Medical Staff Pulse Newsletter

Physician News

Tarun Chakravarty, MD, Joel M. Geiderman, MD, Heather Jones, MD, Deborah Lehman, MD, Paul W. Noble, MD, Joshua Pevnick, MD, MSHS, and Krishna Singh, MD, are highlighted.

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CME Newsletter - June (PDF)

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AHSP Wows First Patients at Opening

Richard Lewis, MD, checks on patient Girish Mody of South Africa at the new Advanced Health Sciences Pavilion on Tuesday, the day the Pavilion opened to patients.

The Advanced Health Sciences Pavilion opened to its first patients on Tuesday, and the 11-story, state-of-the-art facility didn't fail to impress.

Neurology patient Girish Mody summed up his initial impression of the AHSP as "wow."

Clinical staff members prepare for patients in the Pavilion.

Hector Villanueva (left) registers patient Gail Dunbar.

"What my wife and I found most impressive was the help we received navigating the building, from security at parking to the receptionist on the Plaza Level," said Mody, who flew in from South Africa for a consult with Richard Lewis, MD, director of the Electromyography Lab in the Department of Neurology. "Everyone was very personable, well informed and pleasant."

Gail Dunbar, a patient from Bakersfield, said she was impressed with the building's warm, friendly environment and with the amenities and services offered. Dunbar drove in for two procedures, including an echocardiogram.

"I thought the registration process went smoothly," she said while sitting with her husband in the waiting area for the Anesthesia Pre-Procedure Evaluation Center (APEC).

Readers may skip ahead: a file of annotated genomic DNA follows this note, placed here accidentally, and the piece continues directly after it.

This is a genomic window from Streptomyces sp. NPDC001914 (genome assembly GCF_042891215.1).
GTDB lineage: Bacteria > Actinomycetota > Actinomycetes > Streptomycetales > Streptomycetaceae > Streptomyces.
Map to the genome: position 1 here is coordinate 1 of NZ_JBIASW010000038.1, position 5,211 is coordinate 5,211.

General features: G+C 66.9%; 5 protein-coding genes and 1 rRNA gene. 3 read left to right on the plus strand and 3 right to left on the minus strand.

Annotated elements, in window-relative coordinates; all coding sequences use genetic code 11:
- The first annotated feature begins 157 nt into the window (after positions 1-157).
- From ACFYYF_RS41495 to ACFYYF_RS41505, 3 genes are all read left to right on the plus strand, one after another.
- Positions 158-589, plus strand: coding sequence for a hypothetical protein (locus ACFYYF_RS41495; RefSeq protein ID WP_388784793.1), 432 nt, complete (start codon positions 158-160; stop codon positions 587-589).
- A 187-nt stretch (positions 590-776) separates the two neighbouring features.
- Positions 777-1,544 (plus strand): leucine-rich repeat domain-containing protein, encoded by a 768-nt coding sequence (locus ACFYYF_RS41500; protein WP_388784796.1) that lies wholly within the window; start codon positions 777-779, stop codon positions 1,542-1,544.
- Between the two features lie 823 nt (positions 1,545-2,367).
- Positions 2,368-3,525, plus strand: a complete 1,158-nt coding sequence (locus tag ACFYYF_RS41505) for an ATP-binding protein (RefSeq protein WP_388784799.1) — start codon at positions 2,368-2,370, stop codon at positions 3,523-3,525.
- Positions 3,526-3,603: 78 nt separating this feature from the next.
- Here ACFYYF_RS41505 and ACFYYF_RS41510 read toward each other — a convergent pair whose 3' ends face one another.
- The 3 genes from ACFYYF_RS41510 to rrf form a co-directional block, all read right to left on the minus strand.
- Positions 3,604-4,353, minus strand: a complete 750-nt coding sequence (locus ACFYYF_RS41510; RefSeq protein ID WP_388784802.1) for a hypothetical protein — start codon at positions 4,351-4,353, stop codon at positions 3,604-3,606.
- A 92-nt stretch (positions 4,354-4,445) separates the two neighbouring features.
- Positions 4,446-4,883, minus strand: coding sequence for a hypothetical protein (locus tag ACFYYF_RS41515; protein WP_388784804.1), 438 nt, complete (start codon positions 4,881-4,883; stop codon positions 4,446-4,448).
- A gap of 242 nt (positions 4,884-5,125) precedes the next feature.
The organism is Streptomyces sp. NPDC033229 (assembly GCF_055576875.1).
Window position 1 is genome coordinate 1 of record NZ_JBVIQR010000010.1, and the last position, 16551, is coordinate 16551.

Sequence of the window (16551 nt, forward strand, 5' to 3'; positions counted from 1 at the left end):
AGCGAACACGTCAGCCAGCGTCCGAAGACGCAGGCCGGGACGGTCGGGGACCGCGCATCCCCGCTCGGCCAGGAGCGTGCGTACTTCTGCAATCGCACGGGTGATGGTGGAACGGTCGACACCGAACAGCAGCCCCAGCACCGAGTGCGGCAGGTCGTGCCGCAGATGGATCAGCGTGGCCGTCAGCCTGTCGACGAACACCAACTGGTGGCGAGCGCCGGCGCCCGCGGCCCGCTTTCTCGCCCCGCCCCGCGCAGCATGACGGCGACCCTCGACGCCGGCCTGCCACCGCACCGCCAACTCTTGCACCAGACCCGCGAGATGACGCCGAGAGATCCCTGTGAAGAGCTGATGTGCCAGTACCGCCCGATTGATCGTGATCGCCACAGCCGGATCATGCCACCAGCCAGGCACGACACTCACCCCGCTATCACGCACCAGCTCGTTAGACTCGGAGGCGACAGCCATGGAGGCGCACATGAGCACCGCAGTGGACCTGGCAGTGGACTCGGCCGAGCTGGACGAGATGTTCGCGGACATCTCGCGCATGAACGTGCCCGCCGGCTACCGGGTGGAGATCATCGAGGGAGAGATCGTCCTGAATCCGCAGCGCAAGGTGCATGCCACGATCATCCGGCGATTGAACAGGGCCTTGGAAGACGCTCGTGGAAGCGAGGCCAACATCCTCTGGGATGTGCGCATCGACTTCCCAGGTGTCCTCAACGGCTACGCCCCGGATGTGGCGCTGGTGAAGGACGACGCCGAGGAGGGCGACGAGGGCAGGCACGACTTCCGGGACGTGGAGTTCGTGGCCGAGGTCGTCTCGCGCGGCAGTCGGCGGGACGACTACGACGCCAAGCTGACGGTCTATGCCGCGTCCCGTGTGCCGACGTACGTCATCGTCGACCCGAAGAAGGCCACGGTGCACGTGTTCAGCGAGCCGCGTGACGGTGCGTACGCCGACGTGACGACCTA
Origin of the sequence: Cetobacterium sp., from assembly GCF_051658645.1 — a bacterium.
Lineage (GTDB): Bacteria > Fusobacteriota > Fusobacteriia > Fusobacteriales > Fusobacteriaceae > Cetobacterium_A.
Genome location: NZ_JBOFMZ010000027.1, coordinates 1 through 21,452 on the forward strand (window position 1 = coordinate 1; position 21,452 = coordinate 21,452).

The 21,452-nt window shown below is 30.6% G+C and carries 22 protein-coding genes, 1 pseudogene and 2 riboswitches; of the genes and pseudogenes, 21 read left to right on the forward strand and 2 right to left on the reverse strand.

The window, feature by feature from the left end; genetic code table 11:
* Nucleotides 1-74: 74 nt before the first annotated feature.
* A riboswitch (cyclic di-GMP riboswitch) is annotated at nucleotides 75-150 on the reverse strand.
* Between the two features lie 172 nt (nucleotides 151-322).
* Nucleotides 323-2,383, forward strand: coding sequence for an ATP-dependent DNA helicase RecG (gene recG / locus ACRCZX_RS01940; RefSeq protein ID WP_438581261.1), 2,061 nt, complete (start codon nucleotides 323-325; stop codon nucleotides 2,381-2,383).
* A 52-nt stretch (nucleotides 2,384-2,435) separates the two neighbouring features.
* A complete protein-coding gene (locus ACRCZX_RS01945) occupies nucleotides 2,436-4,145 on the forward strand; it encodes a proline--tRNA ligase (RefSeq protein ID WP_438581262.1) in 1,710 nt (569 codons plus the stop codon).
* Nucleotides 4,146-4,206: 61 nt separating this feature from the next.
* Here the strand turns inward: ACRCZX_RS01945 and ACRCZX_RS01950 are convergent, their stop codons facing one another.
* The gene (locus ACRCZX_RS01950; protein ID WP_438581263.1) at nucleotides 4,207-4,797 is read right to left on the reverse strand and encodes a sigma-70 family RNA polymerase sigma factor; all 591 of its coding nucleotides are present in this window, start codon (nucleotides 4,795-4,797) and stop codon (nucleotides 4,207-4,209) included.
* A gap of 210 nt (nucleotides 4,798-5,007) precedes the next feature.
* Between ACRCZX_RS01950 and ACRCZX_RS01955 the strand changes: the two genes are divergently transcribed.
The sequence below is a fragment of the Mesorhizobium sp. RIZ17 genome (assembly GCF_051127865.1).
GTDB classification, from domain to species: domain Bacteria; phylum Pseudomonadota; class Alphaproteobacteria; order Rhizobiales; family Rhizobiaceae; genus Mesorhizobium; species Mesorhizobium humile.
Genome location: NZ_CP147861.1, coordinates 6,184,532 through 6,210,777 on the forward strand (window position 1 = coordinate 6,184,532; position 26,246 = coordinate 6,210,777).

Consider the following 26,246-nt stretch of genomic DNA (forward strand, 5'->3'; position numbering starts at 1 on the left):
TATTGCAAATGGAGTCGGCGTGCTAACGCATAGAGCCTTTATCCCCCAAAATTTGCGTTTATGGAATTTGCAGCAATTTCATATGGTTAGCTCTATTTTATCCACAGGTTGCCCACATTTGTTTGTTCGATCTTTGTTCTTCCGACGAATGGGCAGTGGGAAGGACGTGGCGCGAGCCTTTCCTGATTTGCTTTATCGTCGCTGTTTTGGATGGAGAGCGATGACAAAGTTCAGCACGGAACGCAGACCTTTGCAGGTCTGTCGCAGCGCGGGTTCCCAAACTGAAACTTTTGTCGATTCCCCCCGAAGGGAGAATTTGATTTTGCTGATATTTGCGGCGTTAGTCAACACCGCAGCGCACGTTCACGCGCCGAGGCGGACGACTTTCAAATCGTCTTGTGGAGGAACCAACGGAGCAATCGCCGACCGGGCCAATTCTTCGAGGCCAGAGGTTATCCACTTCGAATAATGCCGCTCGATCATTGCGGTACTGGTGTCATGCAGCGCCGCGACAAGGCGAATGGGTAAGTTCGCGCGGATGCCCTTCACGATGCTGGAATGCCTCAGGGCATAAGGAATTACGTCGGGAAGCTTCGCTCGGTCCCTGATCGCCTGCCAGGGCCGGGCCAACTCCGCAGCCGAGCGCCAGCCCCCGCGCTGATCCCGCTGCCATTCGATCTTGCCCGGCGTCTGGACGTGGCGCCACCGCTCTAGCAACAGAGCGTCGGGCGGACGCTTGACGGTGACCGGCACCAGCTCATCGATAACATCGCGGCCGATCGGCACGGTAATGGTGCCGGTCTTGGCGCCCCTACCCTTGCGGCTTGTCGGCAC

The Pavilion, which was licensed by the California Department of Public Health last week, is designed with a patient-centered focus to help make patient visits as easy and comfortable as possible. It can accommodate an estimated 1,900 patients, visitors and staff per day. In addition, its shared spaces and open lab concepts are designed to bring clinicians and researchers together to promote collaboration and advance the development of major medical breakthroughs.

Patrick Lyden, MD, chair of the Department of Neurology, said that because the building is so large, it can seem overwhelming at first glance. However, he said, things seem to be going well.

"When you think about how complex this building is, and how complicated scheduling is, it's amazing we're at this stage that we are in this building. We're ahead of schedule," Lyden said. "I always feel like it's a privilege to come to work at Cedars-Sinai, but to come to work in this facility, it's humbling to the 10th power."

The Pavilion contains 440,000 square feet of program space, as well as 380,000 square feet of parking space on five levels. It also features the 50,000-square-foot, state-of-the-art Sue and Bill Gross Surgery and Procedure Center on the fifth level, which serves as the new home for outpatient and a.m.-admit orthopedics patients. The first procedures were performed June 21.